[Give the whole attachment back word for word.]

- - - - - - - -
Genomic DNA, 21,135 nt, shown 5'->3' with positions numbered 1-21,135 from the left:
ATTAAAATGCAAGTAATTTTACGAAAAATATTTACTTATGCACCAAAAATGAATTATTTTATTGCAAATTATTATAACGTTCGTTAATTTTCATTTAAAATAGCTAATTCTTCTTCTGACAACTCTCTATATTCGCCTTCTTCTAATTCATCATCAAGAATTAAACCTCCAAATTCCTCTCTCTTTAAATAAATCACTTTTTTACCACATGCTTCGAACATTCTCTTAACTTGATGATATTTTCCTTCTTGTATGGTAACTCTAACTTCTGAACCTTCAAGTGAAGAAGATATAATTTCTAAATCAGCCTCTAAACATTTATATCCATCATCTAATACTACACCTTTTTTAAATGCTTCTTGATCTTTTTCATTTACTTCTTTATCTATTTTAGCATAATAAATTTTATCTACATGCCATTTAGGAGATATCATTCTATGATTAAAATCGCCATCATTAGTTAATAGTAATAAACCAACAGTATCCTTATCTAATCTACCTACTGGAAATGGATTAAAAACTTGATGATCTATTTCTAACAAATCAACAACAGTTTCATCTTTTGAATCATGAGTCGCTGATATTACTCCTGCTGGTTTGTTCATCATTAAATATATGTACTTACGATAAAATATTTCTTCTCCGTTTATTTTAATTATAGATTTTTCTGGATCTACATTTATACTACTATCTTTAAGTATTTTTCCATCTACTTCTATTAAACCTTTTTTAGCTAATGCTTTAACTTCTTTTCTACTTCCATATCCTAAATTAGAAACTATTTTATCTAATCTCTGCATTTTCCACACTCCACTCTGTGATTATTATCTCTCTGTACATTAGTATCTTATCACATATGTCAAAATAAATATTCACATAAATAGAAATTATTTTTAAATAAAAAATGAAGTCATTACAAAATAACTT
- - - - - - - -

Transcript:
Genomic DNA, 21,135 nt, shown 5'->3' with positions numbered 1-21,135 from the left:
ATTAAAATGCAAGTAATTTTACGAAAAATATTTACTTATGCACCAAAAATGAATTATTTTATTGCAAATTATTATAACGTTCGTTAATTTTCATTTAAAATAGCTAATTCTTCTTCTGACAACTCTCTATATTCGCCTTCTTCTAATTCATCATCAAGAATTAAACCTCCAAATTCCTCTCTCTTTAAATAAATCACTTTTTTACCACATGCTTCGAACATTCTCTTAACTTGATGATATTTTCCTTCTTGTATGGTAACTCTAACTTCTGAACCTTCAAGTGAAGAAGATATAATTTCTAAATCAGCCTCTAAACATTTATATCCATCATCTAATACTACACCTTTTTTAAATGCTTCTTGATCTTTTTCATTTACTTCTTTATCTATTTTAGCATAATAAATTTTATCTACATGCCATTTAGGAGATATCATTCTATGATTAAAATCGCCATCATTAGTTAATAGTAATAAACCAACAGTATCCTTATCTAATCTACCTACTGGAAATGGATTAAAAACTTGATGATCTATTTCTAACAAATCAACAACAGTTTCATCTTTTGAATCATGAGTCGCTGATATTACTCCTGCTGGTTTGTTCATCATTAAATATATGTACTTACGATAAAATATTTCTTCTCCGTTTATTTTAATTATAGATTTTTCTGGATCTACATTTATACTACTATCTTTAAGTATTTTTCCATCTACTTCTATTAAACCTTTTTTAGCTAATGCTTTAACTTCTTTTCTACTTCCATATCCTAAATTAGAAACTATTTTATCTAATCTCTGCATTTTCCACACTCCACTCTGTGATTATTATCTCTCTGTACATTAGTATCTTATCACATATGTCAAAATAAATATTCACATAAATAGAAATTATTTTTAAATAAAAAATGAAGTCATTACAAAATAACTT